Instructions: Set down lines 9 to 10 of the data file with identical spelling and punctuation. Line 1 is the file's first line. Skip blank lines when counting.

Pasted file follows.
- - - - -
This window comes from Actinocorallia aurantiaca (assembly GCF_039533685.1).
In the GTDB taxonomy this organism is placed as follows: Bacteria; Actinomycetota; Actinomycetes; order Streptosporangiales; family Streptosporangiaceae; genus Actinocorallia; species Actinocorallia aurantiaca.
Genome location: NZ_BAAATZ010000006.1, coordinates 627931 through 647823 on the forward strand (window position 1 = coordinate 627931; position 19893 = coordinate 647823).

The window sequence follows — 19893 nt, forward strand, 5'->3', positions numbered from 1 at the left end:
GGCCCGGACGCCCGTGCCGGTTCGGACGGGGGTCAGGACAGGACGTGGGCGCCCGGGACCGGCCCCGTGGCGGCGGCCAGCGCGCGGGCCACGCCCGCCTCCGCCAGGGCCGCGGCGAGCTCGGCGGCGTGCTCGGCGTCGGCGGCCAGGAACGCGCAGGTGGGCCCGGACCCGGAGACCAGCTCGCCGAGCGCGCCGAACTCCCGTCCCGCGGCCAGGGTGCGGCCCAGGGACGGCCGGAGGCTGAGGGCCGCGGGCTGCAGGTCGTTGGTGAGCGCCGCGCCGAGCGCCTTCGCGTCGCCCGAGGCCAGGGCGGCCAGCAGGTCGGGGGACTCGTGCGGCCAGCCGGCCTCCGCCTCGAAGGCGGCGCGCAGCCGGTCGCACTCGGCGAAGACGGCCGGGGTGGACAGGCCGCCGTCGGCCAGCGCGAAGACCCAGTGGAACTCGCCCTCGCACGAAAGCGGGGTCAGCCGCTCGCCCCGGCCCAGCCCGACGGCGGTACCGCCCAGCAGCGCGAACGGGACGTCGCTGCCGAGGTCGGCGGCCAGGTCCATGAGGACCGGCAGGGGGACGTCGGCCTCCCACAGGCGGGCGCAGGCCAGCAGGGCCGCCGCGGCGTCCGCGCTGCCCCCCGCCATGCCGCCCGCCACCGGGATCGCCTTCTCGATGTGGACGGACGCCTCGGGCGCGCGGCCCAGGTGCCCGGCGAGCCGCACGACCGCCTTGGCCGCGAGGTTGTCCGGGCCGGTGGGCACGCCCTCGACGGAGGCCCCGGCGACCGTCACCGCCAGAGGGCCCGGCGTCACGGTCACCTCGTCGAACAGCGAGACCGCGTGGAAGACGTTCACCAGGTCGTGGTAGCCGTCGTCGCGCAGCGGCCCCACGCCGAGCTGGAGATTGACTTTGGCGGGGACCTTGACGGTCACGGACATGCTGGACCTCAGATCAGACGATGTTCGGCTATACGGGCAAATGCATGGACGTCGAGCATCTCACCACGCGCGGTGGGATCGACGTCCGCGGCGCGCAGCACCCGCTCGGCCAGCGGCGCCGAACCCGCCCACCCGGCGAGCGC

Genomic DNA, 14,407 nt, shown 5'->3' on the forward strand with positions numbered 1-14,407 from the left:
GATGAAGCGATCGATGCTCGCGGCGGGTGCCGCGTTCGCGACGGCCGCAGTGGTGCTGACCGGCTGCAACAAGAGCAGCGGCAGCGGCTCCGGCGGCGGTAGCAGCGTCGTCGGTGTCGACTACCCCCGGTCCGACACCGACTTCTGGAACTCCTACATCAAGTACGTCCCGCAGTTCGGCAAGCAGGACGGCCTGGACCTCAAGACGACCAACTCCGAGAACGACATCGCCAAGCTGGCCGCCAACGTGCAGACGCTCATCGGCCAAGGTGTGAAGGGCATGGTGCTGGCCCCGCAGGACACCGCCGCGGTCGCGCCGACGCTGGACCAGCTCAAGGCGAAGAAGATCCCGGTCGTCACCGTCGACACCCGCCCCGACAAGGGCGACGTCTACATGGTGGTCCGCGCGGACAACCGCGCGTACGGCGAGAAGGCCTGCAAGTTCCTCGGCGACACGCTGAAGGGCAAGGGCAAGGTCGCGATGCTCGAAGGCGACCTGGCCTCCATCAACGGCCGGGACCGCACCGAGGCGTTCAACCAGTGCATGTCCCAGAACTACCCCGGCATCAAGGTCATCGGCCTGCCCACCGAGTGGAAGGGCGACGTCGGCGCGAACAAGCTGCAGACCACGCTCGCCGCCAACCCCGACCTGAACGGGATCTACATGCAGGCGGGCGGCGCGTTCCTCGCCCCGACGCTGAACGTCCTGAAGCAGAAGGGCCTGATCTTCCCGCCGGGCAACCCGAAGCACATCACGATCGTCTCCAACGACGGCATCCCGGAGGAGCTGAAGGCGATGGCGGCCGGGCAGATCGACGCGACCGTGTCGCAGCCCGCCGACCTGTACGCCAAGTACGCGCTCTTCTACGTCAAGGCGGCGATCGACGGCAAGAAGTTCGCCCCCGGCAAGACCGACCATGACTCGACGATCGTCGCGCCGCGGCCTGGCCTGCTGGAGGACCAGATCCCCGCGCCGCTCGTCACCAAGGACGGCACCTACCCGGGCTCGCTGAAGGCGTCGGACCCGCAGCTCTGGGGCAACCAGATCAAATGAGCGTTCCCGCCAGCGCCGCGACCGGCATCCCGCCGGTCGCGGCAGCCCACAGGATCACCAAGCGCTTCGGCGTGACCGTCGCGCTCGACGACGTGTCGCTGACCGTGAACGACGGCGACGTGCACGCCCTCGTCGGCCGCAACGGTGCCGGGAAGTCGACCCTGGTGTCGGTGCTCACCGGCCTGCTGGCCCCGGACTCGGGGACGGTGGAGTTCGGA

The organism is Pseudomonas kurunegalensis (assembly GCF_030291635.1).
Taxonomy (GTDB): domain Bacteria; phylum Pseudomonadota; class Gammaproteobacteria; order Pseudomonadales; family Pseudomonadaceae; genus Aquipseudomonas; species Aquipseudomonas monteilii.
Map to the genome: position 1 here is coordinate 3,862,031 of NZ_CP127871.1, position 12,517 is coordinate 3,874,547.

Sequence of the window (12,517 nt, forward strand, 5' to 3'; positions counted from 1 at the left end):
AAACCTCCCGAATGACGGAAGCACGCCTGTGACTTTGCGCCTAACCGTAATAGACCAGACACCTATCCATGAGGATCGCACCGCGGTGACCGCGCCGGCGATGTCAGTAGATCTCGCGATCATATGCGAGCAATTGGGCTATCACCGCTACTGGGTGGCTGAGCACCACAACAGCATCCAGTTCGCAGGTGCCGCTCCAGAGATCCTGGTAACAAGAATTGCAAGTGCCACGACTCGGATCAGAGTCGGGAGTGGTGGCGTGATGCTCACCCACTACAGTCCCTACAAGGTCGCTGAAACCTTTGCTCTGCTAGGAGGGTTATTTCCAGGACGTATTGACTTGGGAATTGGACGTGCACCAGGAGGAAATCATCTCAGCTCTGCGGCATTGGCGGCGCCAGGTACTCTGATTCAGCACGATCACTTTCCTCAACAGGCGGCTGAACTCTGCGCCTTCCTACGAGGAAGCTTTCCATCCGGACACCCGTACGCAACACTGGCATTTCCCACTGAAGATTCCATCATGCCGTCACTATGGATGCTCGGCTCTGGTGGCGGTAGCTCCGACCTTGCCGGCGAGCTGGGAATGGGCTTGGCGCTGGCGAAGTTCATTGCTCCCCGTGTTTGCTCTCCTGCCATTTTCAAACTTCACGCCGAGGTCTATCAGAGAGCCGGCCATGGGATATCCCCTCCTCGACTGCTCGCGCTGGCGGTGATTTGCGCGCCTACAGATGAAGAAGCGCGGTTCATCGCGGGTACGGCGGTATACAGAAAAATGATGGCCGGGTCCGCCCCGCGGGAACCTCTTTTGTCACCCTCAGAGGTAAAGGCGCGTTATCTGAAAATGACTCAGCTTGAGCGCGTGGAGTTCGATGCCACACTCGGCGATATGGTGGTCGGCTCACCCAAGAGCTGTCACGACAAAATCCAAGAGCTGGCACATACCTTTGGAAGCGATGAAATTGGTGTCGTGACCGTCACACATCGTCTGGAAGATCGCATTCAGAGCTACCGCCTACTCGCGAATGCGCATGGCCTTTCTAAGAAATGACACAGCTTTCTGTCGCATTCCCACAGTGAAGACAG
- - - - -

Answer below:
Taxonomy (GTDB): domain Bacteria; phylum Pseudomonadota; class Gammaproteobacteria; order Pseudomonadales; family Pseudomonadaceae; genus Aquipseudomonas; species Aquipseudomonas monteilii.
Map to the genome: position 1 here is coordinate 3,862,031 of NZ_CP127871.1, position 12,517 is coordinate 3,874,547.